SESSION 9 ***** USA 2001 Dir: Brad Anderson. 100 mins
Co-writer / director Brad Anderson, who later made the THE MACHINIST, wanted to make a grown-up horror film with serious intent at a time when the genre had run the smug, self-conscious post-SCREAM teen horrors into the ground and, in the U,S, was about to remake the J-horror cycle with short-lived commercial success. Barely a blip on the box office radar upon its release in August 2001, the digitally shot SESSION 9 now looks like one of the great American horror films of the 21st century.
Written with actor, Stephen Gevedon, it’s a masterclass of sustained dread, setting its tone via a single flipped shot of a solitary chair in the (real-life) abandoned Danvers Hospital, Massachusetts while the soundtrack (literally) drips with menace. The exposition is delivered as a walk and talk by guest star Paul Guilfoyle which, like the seven-day narrative structure and intertitles ape Kubrick’s THE SHINING.
Anderson has talked of how he could have had more money at his disposal – and potentially a huge hit – if he had cast an ensemble of L.A. babes and hunks instead of the small group of construction workers in need of a decent payday and working in an asbestos-riddled former insane asylum with a questionable reputation. Supervisor Guilfoyle would prefer to have the cavernous, bat-winged building demolished to make way for a Wal-Mart, but the powers that be want it still standing. Project leader is stressed family man Peter Mullan, who seems to be harbouring immense guilt over an incident with his wife and new born baby; his friend David Caruso, who’s miffed that he has to work with the dude who stole his girlfriend (Josh Lucas), wannabe lawyer Gevedon and Mullan’s mullet-sporting, metalhead nephew Brendan Sexton III.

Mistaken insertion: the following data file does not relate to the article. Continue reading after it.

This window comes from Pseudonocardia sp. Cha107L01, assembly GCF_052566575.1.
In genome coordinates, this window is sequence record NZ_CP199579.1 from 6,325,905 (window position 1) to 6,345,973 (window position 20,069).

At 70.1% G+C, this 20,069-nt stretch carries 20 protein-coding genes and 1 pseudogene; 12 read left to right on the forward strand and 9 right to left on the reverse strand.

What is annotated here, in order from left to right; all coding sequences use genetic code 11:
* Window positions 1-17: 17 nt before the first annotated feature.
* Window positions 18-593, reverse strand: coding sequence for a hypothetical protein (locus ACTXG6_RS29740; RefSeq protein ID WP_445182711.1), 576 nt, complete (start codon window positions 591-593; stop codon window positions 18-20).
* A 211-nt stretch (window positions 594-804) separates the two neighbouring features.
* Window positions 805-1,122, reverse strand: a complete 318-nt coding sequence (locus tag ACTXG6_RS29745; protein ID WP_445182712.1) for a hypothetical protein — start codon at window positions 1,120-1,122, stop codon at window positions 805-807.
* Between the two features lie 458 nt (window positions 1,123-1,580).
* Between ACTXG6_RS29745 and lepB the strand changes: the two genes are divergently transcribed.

The eponymous ‘Session 9’ is the final tape in a sequence discovered by the over-curious Gevedon and documenting the psychiatric sessions with a former patient suffering from multiple-personality disorder. It is Mullan, however, who begins hearing the voice of the most imposing of those alters, Simon, while the cracks begin to show in the whole team as Anderson’s film becomes an intense study of all-male ensemble paranoia (with echoes of Carpenter’s THE THING). It is punctuated by sweat-inducing individual sequences (including the nyctophobic Sexton III running down a corridor as all the lights go out) while Anderson’s roaming camera has us looking for things that never physically appear. The pay-off is discreetly brutal, with a notable cameo by Larry Fessenden and a clever fake-out incriminating the wrong man.
It’s the final five minutes, however, that haunt like few others. A reveal that cuts deep. A desperate phone call from a man begging forgiveness at his lowest ebb. A closing aerial shot of Danvers accompanied by what might be the most bone-chilling last line in modern American horror. Anderson set out to make a horror movie that gets under your skin and makes you want to shower immediately after. Mission: Accomplished (and then some).
Review by Steven West